The Wager by Donna Jo Napoli.
Henry Holt and Company: NY, 2010.

Don Giovanni is the wealthiest host in 1169 Messina, Sicily. A tidal wave resulting from a Mount Etna eruption wipes out much of Messina, including Don Giovanni's property. Not used to fending for himself, he first tries to help others. Everyone else seems to know before he does of his destitution. Homeless and hungry, he decides to head to another region and a new life.

The devil appears to him in the form of a gentleman, offering to provide unlimited wealth in exchange for his pride in his appearance. The deal is that he cannot bathe or change clothes for three years. If he breaks the agreement, the devil will own his soul. Out of desperation, Don Giovanni accepts the terms. With a regular source of money, he should be able to last 3 years, shouldn't he? Unfortunately, there are many consequences of uncleanliness that Don Giovanni did not expect. He thought that he could just be a hermit in a hotel for 3 years, but before long he is asked to leave, at more than one hotel. He becomes a content migrant worker for a time, but the season change ends this existence. After many lessons in homelessness and ostracism, Giovanni finds a man who will sell him his villa, for an outrageous sum (What providence!). With the knowledge he has gained through his troubles, Giovanni uses his home and wealth to improve others' lives. He gives money for civic projects as well. His generosity gains the attention of the royal family in Sicily.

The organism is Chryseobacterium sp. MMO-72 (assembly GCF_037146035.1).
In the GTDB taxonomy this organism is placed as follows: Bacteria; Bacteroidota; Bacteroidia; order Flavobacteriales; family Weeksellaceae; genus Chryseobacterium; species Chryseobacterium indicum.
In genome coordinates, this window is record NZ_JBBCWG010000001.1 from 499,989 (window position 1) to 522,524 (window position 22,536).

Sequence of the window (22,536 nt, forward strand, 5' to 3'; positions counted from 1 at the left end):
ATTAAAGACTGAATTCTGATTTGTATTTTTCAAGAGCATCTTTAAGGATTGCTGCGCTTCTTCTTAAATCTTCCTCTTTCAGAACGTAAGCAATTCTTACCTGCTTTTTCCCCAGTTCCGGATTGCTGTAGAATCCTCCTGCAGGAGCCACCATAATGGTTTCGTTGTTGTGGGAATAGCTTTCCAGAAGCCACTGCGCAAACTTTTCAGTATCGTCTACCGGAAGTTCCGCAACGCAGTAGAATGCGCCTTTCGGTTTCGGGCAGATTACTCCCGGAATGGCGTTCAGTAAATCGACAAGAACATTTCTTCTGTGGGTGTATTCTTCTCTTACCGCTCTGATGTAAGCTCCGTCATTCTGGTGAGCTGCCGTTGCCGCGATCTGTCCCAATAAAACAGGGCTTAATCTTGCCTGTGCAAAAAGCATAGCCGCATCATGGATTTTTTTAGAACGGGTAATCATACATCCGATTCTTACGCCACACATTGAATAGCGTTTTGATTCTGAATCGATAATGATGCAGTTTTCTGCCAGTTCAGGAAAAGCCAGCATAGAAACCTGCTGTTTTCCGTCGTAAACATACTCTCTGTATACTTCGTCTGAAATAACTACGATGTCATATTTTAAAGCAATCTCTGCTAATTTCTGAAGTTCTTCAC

Not to be outwitted, the devil makes a few attempts to dissuade Giovanni from the bargain. Giovanni battles shame, illness, and pain as the devil pushes him to his limit. Thankfully, by this time Giovanni has a handful of loyal friends. Two in particular (plus his stray dog) see past his appearance and help him through his trials.

The most amazing thing about this story is the thorough examination of what it means to be homeless. Even after Giovanni has a home, he lives similar to the homeless, because the uncleanliness is such a factor in his life. It totally changes who he is, for the better.

The historic portion of the tale centers around the volcanic eruption, earthquake, and tidal wave. Napoli also notes that the time period saw a transition in politics and culture from the nobility on down. Later reforms trace their roots to this time. She based the story on a Sicilian fairytale. Her use of historic detail enriches her writing; this is why her books are so often must-read selections.

related-conduct of life, wagers, aristocracy, social class, pride and vanity, devil, Don Juan, Sicily, Italy, 12th century, volcanic eruptions

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